Number 4 on my all-time list of 537 Essential Albums – Bob Dylan – Bringing It All Back Home


Well Bob features high on my list with a number of albums. This one was another groundbreaker.

4. Bob Dylan – Bringing it all Back Home

Of the three electric Bob Dylan masterpieces of the sixties this was the first and the best. Any album that features a track of the brilliance of ‘It’s Alright Ma – I’m only bleeding’ has to be in the top ten albums. What is up with songwriters today? Nobody is dealing with social issues even though the world is full of immense problems. The young snarling Dylan went for them head on and wrestled them to submission. This song ‘It’s Alright Ma – I’m only Bleeding’ is a no holds barred poke at the establishment. I love it. Dylan was the hippest thing on the planet with his shades, tight pants, mass of curls, polka-dot shirt and James Dean sneer. This album was a departure from the acoustic ‘protest’ songs of before and shows Dylan at his caustic best. Everyone was against him and he responded by hitting out big time in all directions at once. This was the underground Beat Poet rebel who spat words like machine gun bullets. Just listen to subterranean homesick blues and Maggie’s Farm. He was one angry outsider.

This album was another unique departure and revelation. We live in an age where we have become used to a diverse range of music. Back then it was limited fare. There had been nothing like this music before. Bob invented it.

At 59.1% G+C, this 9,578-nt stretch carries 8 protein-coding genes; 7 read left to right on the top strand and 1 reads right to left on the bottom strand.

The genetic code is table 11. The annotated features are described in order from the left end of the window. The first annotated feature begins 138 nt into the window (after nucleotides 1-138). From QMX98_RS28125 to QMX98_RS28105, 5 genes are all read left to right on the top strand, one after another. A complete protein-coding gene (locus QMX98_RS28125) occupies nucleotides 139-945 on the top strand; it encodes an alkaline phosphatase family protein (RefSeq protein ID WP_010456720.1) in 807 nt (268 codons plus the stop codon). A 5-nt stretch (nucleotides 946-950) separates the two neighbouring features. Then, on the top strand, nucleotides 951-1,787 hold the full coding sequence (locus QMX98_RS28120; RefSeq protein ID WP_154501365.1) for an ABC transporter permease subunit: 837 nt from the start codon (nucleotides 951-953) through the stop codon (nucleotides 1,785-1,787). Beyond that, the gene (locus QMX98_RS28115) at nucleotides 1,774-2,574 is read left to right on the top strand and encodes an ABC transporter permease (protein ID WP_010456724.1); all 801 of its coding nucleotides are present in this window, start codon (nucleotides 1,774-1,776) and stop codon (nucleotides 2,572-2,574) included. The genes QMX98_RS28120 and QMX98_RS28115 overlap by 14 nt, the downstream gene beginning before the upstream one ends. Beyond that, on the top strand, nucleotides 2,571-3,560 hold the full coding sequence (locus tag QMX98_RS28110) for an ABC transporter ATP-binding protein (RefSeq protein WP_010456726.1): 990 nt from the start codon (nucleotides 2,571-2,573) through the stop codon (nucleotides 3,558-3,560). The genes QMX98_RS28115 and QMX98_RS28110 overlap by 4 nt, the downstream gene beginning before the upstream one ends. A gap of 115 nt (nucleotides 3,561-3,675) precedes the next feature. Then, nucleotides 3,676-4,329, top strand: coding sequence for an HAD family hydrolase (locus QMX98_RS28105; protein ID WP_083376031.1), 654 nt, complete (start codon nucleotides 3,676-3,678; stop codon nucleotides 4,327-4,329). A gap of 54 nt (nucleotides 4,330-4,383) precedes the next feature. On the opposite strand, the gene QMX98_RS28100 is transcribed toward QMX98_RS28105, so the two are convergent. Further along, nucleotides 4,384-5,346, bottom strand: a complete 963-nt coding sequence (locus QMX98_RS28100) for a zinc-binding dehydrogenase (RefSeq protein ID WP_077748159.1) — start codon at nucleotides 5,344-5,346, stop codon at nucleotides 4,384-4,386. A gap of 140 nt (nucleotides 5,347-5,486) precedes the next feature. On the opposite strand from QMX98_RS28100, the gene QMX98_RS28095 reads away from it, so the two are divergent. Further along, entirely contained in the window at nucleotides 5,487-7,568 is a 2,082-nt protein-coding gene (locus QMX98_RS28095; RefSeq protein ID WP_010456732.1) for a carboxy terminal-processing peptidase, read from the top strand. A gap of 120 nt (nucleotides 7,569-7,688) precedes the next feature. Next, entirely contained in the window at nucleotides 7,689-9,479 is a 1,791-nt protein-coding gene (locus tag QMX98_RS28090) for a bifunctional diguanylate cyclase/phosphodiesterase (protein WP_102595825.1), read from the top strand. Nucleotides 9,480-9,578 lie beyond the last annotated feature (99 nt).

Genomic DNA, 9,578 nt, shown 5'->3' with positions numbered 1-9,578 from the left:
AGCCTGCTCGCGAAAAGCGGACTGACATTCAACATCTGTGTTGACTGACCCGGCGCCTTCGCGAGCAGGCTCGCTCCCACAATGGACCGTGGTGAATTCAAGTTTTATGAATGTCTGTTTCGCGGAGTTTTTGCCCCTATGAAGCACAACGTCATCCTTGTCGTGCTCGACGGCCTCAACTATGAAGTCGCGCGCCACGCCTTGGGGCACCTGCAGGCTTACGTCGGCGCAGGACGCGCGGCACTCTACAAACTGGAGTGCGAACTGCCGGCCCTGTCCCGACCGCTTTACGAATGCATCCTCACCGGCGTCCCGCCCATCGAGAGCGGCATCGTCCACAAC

It sparked near riots when he took it out on the road live and induced crazy reactions at Newport Folk Festival with Seeger threatening to put an axe through the power cable as Dylan blasted the audience accompanied by Mike Bloomfield and the Paul Butterfield Blues Band. (I loved that raw sound they produced and wished they had done a lot more like it!). During the British tour he was called a Judas and the crowd reactions were often hostile.

As we have often seen it only serves to make Bob more entrenched. He does his own thing regardless.

Why not check out what other albums I put in my 537 Essential albums. I guarantee they’ll be some you haven’t heard of.

Opher Goodwin Author – 537 essential Rock Albums – Pt1. The first 270

537 Essential Rock Albums cover

537 Essential Rock Albums – Pt. 1 The first 270 Paperback – 11 Oct 2014



This is not your average run through an opinionated list of somebody’s favourite albums. This is much more than that. By the time you get to the end of the book you will be in no doubt as to the type of person who has written this and what their views are. This is Opher at his most extreme and outspoken. He’s been there at the front through thousands of shows, purchased tens of thousands of albums and listened to more music than seems possible to fit into a single life. He’s run courses on Rock Music, written books and been there in the studio with many of the greats. But more important than that is that he has lived the life. He was there living it. You’ll find a lot of albums and artists in here that you will never have heard of and they are all brilliant. You’ll find out a lot of information about them that you did not know; but more than that you will hear someone who was there telling you why they were so important to him and giving his view on the issues around and in that music. There is a depth, a political and social perspective and a personal involvement. The passion suffuses this like TNT through dynamite. Whether you agree with the choices or not you’ll love the journey.

Opher – the Author – selected book – 537 Essential Rock Albums pt. 1 – another extract.

537 Essential Rock Albums cover

Here’s another extract to whet your appetite even more: